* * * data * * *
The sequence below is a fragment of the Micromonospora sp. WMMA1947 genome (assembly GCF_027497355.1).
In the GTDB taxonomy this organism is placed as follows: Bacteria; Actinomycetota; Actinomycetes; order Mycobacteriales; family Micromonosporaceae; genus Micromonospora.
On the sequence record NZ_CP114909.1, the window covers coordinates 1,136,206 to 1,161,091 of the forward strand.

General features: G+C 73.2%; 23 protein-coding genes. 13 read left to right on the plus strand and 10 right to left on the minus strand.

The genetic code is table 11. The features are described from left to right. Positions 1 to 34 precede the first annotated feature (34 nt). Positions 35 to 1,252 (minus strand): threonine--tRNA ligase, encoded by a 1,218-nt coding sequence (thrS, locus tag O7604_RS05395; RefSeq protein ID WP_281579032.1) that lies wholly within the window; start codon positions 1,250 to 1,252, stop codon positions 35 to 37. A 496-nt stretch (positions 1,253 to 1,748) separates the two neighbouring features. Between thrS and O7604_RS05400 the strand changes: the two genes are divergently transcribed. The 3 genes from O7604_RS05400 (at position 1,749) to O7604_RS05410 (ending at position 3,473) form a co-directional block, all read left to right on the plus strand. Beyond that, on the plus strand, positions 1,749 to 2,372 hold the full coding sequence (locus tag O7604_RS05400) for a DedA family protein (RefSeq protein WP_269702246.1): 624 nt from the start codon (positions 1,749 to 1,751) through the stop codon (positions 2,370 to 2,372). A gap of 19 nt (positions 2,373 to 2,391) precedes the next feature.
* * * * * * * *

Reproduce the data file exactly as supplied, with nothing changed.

The sequence below is a fragment of the Micromonospora sp. WMMA1947 genome (assembly GCF_027497355.1).
In the GTDB taxonomy this organism is placed as follows: Bacteria; Actinomycetota; Actinomycetes; order Mycobacteriales; family Micromonosporaceae; genus Micromonospora.
On the sequence record NZ_CP114909.1, the window covers coordinates 1,136,206 to 1,161,091 of the forward strand.

General features: G+C 73.2%; 23 protein-coding genes. 13 read left to right on the plus strand and 10 right to left on the minus strand.

The genetic code is table 11. The features are described from left to right. Positions 1 to 34 precede the first annotated feature (34 nt). Positions 35 to 1,252 (minus strand): threonine--tRNA ligase, encoded by a 1,218-nt coding sequence (thrS, locus tag O7604_RS05395; RefSeq protein ID WP_281579032.1) that lies wholly within the window; start codon positions 1,250 to 1,252, stop codon positions 35 to 37. A 496-nt stretch (positions 1,253 to 1,748) separates the two neighbouring features. Between thrS and O7604_RS05400 the strand changes: the two genes are divergently transcribed. The 3 genes from O7604_RS05400 (at position 1,749) to O7604_RS05410 (ending at position 3,473) form a co-directional block, all read left to right on the plus strand. Beyond that, on the plus strand, positions 1,749 to 2,372 hold the full coding sequence (locus tag O7604_RS05400) for a DedA family protein (RefSeq protein WP_269702246.1): 624 nt from the start codon (positions 1,749 to 1,751) through the stop codon (positions 2,370 to 2,372). A gap of 19 nt (positions 2,373 to 2,391) precedes the next feature.